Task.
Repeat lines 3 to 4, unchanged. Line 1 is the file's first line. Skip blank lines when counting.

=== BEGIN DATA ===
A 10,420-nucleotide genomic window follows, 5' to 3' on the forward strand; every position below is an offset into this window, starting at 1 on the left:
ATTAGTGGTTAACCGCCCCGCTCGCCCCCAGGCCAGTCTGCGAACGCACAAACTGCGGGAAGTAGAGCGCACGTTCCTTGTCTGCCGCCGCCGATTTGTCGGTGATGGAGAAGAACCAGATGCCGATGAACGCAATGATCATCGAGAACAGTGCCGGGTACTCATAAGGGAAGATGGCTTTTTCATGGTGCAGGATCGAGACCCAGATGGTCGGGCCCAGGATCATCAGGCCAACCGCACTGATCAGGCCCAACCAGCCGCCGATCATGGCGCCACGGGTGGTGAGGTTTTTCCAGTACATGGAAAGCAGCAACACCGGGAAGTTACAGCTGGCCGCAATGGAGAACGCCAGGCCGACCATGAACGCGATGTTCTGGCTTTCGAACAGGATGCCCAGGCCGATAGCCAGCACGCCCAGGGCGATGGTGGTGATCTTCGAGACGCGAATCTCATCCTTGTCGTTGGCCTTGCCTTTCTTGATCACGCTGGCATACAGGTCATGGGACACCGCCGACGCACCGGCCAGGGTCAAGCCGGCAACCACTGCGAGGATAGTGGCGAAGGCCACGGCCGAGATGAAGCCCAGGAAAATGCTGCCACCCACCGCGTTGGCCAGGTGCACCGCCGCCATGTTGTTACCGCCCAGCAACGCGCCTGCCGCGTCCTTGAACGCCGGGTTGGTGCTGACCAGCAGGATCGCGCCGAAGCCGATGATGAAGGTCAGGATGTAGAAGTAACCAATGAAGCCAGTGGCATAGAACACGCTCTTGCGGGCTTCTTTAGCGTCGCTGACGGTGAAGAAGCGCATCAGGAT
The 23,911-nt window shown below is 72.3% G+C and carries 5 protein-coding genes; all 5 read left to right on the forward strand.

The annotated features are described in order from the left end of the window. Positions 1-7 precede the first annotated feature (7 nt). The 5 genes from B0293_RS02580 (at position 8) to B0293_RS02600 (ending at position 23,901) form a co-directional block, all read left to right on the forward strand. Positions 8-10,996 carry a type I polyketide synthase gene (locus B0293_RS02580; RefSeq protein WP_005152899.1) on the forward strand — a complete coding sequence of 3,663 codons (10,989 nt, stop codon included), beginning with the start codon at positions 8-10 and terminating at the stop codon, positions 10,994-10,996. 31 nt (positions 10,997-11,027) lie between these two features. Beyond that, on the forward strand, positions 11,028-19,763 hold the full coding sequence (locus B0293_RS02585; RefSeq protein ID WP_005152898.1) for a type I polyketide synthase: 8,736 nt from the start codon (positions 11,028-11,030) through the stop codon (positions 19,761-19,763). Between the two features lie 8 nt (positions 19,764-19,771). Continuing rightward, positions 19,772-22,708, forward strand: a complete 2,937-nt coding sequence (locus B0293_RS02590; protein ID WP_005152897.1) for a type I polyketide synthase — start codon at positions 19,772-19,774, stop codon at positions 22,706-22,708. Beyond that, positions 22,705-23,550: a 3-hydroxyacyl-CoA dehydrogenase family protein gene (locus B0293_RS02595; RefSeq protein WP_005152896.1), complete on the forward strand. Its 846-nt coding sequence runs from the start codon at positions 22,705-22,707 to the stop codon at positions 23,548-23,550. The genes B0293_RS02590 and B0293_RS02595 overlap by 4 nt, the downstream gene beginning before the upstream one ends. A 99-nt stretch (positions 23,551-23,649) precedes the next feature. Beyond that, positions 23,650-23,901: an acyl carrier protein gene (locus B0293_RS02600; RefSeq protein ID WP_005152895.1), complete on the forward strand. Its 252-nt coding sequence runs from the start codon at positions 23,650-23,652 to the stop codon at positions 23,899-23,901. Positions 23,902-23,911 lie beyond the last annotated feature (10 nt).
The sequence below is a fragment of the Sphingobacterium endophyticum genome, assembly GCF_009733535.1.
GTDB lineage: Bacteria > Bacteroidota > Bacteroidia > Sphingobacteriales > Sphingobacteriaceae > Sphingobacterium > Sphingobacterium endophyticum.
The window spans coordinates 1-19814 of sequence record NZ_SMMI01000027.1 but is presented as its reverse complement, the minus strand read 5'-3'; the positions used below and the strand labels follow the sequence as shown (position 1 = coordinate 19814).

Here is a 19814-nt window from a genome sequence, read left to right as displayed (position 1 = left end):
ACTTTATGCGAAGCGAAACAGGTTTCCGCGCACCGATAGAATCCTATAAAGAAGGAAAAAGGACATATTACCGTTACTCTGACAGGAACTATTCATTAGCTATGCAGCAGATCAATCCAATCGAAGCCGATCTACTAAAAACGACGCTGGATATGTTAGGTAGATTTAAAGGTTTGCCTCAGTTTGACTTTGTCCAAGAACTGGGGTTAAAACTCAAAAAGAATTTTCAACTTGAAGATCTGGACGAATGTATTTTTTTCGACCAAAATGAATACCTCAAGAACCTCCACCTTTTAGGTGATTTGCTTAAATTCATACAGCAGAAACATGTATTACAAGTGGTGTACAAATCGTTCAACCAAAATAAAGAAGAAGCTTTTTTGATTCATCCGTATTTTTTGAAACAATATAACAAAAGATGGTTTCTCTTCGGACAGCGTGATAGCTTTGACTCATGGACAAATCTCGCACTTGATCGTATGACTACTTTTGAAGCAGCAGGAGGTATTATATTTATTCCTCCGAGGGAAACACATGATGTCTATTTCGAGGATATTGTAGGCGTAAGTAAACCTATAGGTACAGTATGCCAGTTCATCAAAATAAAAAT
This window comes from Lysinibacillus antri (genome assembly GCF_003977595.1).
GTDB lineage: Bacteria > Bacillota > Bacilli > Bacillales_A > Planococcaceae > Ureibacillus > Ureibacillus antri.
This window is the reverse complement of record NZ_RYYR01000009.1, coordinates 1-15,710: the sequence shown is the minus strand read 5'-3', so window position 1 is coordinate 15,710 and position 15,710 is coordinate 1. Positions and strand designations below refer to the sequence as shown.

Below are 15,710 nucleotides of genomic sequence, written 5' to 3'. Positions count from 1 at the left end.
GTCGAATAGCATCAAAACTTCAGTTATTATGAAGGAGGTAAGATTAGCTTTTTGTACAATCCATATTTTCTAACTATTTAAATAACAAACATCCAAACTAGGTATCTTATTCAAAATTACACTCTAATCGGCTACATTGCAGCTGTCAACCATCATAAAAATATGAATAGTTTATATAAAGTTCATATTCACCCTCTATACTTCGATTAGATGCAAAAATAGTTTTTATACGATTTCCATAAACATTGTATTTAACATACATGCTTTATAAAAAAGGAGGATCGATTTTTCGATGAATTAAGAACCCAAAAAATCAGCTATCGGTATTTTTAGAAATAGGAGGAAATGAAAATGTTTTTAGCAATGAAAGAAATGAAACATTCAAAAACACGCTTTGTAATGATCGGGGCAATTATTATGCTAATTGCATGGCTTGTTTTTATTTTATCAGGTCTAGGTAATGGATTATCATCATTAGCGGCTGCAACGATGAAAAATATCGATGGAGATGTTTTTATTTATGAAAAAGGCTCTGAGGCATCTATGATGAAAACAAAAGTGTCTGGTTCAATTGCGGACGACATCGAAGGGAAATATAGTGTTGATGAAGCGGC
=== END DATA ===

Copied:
The 23,911-nt window shown below is 72.3% G+C and carries 5 protein-coding genes; all 5 read left to right on the forward strand.

The annotated features are described in order from the left end of the window. Positions 1-7 precede the first annotated feature (7 nt). The 5 genes from B0293_RS02580 (at position 8) to B0293_RS02600 (ending at position 23,901) form a co-directional block, all read left to right on the forward strand. Positions 8-10,996 carry a type I polyketide synthase gene (locus B0293_RS02580; RefSeq protein WP_005152899.1) on the forward strand — a complete coding sequence of 3,663 codons (10,989 nt, stop codon included), beginning with the start codon at positions 8-10 and terminating at the stop codon, positions 10,994-10,996. 31 nt (positions 10,997-11,027) lie between these two features. Beyond that, on the forward strand, positions 11,028-19,763 hold the full coding sequence (locus B0293_RS02585; RefSeq protein ID WP_005152898.1) for a type I polyketide synthase: 8,736 nt from the start codon (positions 11,028-11,030) through the stop codon (positions 19,761-19,763). Between the two features lie 8 nt (positions 19,764-19,771). Continuing rightward, positions 19,772-22,708, forward strand: a complete 2,937-nt coding sequence (locus B0293_RS02590; protein ID WP_005152897.1) for a type I polyketide synthase — start codon at positions 19,772-19,774, stop codon at positions 22,706-22,708. Beyond that, positions 22,705-23,550: a 3-hydroxyacyl-CoA dehydrogenase family protein gene (locus B0293_RS02595; RefSeq protein WP_005152896.1), complete on the forward strand. Its 846-nt coding sequence runs from the start codon at positions 22,705-22,707 to the stop codon at positions 23,548-23,550. The genes B0293_RS02590 and B0293_RS02595 overlap by 4 nt, the downstream gene beginning before the upstream one ends. A 99-nt stretch (positions 23,551-23,649) precedes the next feature. Beyond that, positions 23,650-23,901: an acyl carrier protein gene (locus B0293_RS02600; RefSeq protein ID WP_005152895.1), complete on the forward strand. Its 252-nt coding sequence runs from the start codon at positions 23,650-23,652 to the stop codon at positions 23,899-23,901. Positions 23,902-23,911 lie beyond the last annotated feature (10 nt).